Sober for Five Months, I Drank. Here’s What Happened.

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Alcohol has always been part of my life…

…the allure of my parents drinking Manhattans with glistening cherries.

…the priest drinking “the blood of Christ.”

…high school keg parties every weekend at the home of whomever’s parents were out of town.

…college binge drinking (most weekends, someone from the dorms was hauled off to the ER for a stomach pump).

…Happy Hours after work (that began on Fridays, then extended to Thursdays, and eventually leaked over to Wednesdays).

…vacations (England: pubs!, Hawaii: umbrella drinks!, Napa: wine tasting!).

…champagne for any celebration, beer for any beach adventure.

…pouring a glass of wine, or grabbing a beer from the fridge, as the first ahhhhhhh after a long day.

One of my boyfriends took a cooler of beer with him wherever we went. He could open a bottle on the steering wheel.

My first husband home brewed beer.

My wife (marriage number two) and I loved pubs. We drank wine and beer at home most nights. We decided multiple times to “take a break.” We’d pour the wine and beer down the drain—or give it to someone—and in just a few days it would sneak back into our house like a child into her parents’ bed.

Five years ago, I started dating Dave, who rarely drinks. I had never spent as much time around another person who didn’t care for booze. It made him sleepy. He’d sometimes drink a Guinness or nurse a glass of red wine at dinner with friends. But generally, it wasn’t his thing. He didn’t care what, how, or if I drank.

When I underwent brain surgery two years ago, I didn’t drink for two months. I thought of it as temporary. I longed for my cold glass of chardonnay and frothy IPA and was happy when I got them back.

But then something happened when we were living in Mexico.

I suddenly became less tolerant of the next-day malaise that accompanied even just a drink or two. And the headaches. I’d always thought booze gave me a lift, but when I began to really look at it, I realized the lift lasted about half an hour—and then the only way to keep it going was to have another. Otherwise, like Dave, I’d get sleepy.

I wanted to do yoga, and write, and do my writing coaching work, and take long walks, and explore Baja feeling my best. I was curious if living without booze would improve my life. I mean, just truly erasing drinking as a possibility.

What would it feel like?

Who would I be without it?

Could I really change my habitual, socialized drinking habits?

It seemed like an adventure to try.

It’s been five months since I decided to embark on the Year of Living Drinklessly. It’s been fascinating to sit in that space between wanting a drink and not having one. Perching in that margin between, “Ah, a beer sounds good” and taking a sip of sparkling water.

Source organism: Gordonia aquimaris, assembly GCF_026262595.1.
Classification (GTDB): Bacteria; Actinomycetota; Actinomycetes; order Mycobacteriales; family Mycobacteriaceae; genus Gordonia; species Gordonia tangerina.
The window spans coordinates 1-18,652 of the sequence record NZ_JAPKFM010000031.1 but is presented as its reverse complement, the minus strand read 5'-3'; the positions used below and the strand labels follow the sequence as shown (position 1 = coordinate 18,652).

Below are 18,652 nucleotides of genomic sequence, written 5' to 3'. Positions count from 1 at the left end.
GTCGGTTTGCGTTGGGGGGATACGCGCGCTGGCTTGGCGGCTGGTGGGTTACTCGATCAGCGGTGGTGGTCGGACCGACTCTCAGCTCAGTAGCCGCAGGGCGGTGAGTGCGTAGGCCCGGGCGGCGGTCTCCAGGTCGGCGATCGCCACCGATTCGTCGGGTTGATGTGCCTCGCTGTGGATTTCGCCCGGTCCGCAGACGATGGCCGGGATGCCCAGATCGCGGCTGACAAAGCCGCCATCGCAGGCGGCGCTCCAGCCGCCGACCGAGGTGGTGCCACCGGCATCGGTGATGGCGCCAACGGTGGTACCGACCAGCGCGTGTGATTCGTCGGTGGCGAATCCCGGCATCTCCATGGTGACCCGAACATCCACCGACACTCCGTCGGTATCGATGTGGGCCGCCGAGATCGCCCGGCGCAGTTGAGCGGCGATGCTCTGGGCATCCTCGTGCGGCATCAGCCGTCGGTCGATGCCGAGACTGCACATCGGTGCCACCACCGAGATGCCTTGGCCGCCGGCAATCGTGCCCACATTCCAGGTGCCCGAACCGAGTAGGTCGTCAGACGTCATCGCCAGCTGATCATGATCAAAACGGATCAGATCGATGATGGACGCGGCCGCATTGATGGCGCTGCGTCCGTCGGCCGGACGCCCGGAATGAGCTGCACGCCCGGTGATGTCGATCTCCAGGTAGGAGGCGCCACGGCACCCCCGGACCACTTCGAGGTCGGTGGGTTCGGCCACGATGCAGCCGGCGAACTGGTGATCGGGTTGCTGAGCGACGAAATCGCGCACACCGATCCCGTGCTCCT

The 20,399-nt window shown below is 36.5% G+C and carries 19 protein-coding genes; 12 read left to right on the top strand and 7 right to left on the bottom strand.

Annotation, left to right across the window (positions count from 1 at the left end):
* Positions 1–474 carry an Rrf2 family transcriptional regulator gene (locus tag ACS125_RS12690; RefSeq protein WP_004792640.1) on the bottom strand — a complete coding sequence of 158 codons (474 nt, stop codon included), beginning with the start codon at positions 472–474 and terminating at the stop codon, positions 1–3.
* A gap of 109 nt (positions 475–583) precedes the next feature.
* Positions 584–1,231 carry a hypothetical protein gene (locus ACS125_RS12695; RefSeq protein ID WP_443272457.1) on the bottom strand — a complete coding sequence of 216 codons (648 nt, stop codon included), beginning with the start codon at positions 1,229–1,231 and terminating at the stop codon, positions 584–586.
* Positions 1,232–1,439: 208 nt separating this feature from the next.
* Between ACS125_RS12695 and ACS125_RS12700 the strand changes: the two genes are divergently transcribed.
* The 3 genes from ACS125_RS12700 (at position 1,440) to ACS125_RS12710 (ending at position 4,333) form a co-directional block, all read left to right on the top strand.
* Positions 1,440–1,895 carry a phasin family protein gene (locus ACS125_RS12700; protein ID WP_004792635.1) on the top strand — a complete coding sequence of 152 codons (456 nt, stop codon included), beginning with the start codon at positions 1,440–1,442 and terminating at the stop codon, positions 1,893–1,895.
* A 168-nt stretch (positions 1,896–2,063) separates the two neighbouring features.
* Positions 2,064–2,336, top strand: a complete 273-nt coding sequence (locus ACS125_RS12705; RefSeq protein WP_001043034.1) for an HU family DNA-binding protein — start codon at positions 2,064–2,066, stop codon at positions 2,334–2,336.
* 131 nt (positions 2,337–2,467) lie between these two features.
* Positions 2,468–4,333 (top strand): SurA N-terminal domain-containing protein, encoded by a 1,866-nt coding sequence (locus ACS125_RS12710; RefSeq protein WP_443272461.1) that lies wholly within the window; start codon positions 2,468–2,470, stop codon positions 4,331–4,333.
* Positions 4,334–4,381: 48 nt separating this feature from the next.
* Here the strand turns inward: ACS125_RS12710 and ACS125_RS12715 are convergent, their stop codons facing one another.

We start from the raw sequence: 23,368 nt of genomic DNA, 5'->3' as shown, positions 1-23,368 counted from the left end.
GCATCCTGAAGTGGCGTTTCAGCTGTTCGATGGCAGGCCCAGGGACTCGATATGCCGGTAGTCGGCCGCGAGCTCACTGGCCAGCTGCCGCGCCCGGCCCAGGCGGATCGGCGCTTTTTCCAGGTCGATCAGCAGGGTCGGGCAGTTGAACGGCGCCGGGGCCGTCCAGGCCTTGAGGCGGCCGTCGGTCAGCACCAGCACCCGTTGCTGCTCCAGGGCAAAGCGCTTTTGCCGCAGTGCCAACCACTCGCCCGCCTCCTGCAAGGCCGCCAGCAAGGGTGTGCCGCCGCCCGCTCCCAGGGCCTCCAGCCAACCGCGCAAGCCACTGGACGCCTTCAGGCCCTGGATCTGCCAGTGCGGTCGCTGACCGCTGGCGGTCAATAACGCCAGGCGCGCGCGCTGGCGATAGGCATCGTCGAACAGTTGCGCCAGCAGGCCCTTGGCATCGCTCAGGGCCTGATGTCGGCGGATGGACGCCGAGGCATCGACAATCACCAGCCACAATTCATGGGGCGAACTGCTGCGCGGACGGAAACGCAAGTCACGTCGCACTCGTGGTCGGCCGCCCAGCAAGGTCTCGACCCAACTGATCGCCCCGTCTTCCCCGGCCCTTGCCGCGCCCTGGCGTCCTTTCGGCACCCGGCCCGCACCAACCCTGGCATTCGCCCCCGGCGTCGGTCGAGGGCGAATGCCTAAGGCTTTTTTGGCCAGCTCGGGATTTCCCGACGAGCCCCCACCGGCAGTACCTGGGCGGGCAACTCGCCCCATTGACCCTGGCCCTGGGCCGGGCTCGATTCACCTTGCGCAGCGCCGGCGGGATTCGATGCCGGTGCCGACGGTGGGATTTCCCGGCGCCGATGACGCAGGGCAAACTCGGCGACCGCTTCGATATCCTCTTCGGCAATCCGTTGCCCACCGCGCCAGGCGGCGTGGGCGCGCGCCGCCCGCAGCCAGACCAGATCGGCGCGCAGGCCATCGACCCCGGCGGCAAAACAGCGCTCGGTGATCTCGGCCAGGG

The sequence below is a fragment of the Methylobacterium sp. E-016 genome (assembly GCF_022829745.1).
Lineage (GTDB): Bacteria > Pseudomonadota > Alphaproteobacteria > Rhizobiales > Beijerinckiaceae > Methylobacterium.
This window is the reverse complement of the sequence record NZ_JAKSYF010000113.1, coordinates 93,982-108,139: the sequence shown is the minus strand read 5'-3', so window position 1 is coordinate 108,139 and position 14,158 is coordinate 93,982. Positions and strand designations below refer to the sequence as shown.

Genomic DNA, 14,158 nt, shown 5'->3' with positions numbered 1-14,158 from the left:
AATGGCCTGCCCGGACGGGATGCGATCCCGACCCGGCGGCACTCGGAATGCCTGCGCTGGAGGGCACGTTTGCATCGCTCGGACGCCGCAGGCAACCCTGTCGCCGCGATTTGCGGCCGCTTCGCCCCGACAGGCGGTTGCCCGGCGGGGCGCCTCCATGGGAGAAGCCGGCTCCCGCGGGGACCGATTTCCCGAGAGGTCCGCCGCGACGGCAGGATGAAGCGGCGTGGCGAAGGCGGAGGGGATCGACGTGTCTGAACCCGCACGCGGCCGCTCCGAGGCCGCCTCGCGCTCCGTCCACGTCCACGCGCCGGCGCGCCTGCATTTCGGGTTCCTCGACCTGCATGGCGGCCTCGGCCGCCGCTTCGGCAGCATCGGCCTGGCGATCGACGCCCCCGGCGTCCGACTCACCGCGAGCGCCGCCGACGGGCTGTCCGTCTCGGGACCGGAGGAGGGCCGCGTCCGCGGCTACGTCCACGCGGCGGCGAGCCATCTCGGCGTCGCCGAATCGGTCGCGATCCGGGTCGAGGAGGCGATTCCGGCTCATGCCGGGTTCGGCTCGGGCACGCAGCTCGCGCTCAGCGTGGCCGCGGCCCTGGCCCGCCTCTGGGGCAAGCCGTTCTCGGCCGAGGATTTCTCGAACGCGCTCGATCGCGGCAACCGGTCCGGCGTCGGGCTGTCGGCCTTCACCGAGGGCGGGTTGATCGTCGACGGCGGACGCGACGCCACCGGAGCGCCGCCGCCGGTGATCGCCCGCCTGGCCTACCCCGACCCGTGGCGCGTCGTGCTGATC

I’ve become more and more aware of all the associations I have with booze:

That it makes me happy.

That it’s a celebratory thing.

That only boring people don’t drink.

That it’s the lifeblood of fun.

That it helps me relax.

That it helps me cope.

Also, it’s sophisticated! Look at those Europeans and their elegant sidewalk cafes! (A friend once said to me that the French don’t trust anyone who doesn’t drink.)

Now I can see that:

Nothing external makes me happy (it’s an inside job).

The rollercoaster of using booze to bring me up, always involves a coming down.

Celebrating is fun because of the new job/baby/marriage/experience/ people/music/dancing—not the booze.

The French generally drink only at meals—and, of course, there are French people who don’t drink. Drinking or abstaining has nothing to with moral character.

Partying does not have to equate to “drinking.” (I still can’t believe it took me 52 years to come to this one.)

It’s not booze that makes people fun, it’s their spirit, their sense of humor, their willingness to dance on the table! And no, you don’t need to be drunk for that.

That initial morphine quality of a sip of wine can be lovely, but so is knowing how to calm and soothe myself without a substance (through meditation, breathing, thinking a better thought, laughing, petting a dog, taking a walk). And there is no agitation-backlash, headache, or malaise involved.

If I have these tools to calm and soothe myself, who needs a drug to cope? And sometimes, it seems, that what I needed to cope with was the cycle of social drinking.

Four months into my drink-free adventure, I decided to consciously, mindfully partake in some drinking. I was curious what it would feel like to drink again—and to see if my time off had changed anything.

Over the course of two weeks, I went wine tasting, drank champagne to celebrate the release of my book, and sucked down some draft IPA. Each one of these was a social occasion, with friends. Everyone else (even Dave) imbibed.

I never had what you could characterize as a hangover, but each time, I felt less “sparkly” for a few days. It was like I was wearing a long dress, and someone was stepping on the train.

That’s when I realized:

I prefer not drinking.

I feel better. I’m happier. I’m calmer. I love waking up feeling good.

Who’da thunk.

Now I’m not counting the days or months. I’m just living booze-free.

“Free” being the key word, because I do feel free.